New telecoms code could impact affordable housing


This article was previously published in Property Week on 4 October 2016.

While the right hand of government is actively trying to make the provision of housing easier and faster, the left hand is actively pushing through new statutory rights which could introduce delays of 18 months for some housing developments and limit the suitable sites available for development.

As part of its ‘Digital Britain’ initiative the Department for Culture, Media & Sport introduced the draft New Electronic Communications Code.  The New Code had its first reading on 6 July with the second reading and debate on 13 September.  The new code governs the installation and removal of telecommunications equipment from property.

This is not something which, on the face of it, rings any alarm bells for housing developers.  The new code appears to favour development, making development a ground to refuse the installation of telecommunications equipment on a property and a ground for removal of equipment already there. The new code also excludes the security provisions of the Landlord and Tenant 1954.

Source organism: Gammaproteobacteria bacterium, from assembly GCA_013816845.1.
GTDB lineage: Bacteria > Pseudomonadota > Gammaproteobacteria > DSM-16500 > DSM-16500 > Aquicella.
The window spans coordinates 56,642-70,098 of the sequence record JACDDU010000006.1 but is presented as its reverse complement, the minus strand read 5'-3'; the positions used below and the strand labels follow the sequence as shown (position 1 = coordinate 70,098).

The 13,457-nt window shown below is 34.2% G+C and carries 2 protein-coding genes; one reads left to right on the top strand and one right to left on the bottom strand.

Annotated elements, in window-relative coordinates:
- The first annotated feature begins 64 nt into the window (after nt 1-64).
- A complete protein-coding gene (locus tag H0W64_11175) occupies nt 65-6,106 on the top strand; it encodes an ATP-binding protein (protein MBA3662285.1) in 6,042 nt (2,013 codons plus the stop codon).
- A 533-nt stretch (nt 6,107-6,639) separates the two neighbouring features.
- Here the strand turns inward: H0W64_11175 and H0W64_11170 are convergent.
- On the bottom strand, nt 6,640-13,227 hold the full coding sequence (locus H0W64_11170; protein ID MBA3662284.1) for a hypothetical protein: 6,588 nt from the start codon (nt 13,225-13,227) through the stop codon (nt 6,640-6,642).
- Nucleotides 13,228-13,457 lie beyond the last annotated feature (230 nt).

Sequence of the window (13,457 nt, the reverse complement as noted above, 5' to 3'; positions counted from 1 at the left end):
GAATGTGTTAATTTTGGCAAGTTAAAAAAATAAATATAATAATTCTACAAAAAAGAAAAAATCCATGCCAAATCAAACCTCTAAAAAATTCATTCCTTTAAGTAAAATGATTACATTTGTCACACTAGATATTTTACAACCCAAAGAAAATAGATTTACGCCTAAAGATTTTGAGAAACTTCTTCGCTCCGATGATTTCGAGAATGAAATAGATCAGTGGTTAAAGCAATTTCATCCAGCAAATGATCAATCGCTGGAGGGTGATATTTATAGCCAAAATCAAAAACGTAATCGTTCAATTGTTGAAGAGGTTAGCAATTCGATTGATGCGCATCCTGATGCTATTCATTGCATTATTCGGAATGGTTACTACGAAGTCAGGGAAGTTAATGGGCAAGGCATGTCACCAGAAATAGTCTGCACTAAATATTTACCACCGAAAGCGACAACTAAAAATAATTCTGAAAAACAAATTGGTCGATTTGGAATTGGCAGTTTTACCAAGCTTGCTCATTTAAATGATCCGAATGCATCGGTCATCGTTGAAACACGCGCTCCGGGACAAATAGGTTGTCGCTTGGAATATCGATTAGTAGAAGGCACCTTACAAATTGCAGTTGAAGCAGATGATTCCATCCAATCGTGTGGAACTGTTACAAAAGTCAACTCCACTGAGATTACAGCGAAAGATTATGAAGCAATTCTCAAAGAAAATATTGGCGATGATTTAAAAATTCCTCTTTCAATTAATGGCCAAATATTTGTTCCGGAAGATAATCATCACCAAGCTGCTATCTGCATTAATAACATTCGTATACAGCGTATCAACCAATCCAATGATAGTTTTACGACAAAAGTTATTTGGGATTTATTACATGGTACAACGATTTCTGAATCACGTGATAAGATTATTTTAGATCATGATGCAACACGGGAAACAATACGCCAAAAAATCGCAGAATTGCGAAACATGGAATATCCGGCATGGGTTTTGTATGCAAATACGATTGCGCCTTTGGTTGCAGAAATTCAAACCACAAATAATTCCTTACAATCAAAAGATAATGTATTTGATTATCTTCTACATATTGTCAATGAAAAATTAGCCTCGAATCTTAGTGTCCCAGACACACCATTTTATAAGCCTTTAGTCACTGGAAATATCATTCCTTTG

However, the code introduces a new longer statutory notice period, increasing the current 6 – 12 months to a minimum of 18 months.  It also effectively prevents land with telecommunications equipment installed to be sold with vacant possession.  This potentially means that a developer would have to buy a site with telecommunications equipment in situ and wouldn’t be able to develop the site for at least 18 months.

Additionally the rights granted under the code to operators, in respect of access and the ability to share and add equipment to the site, are likely to have a negative effect on both the value of the site and the potential sale of the houses or flats.

This could affect the viability of schemes and may result in less affordable housing.  Developers, having only recently become comfortable with tackling sites with telecoms equipment, are more likely to avoid them, thereby reducing the number of suitable sites available for development.

Thekla Fellas, Partner, Fladgate LLP (


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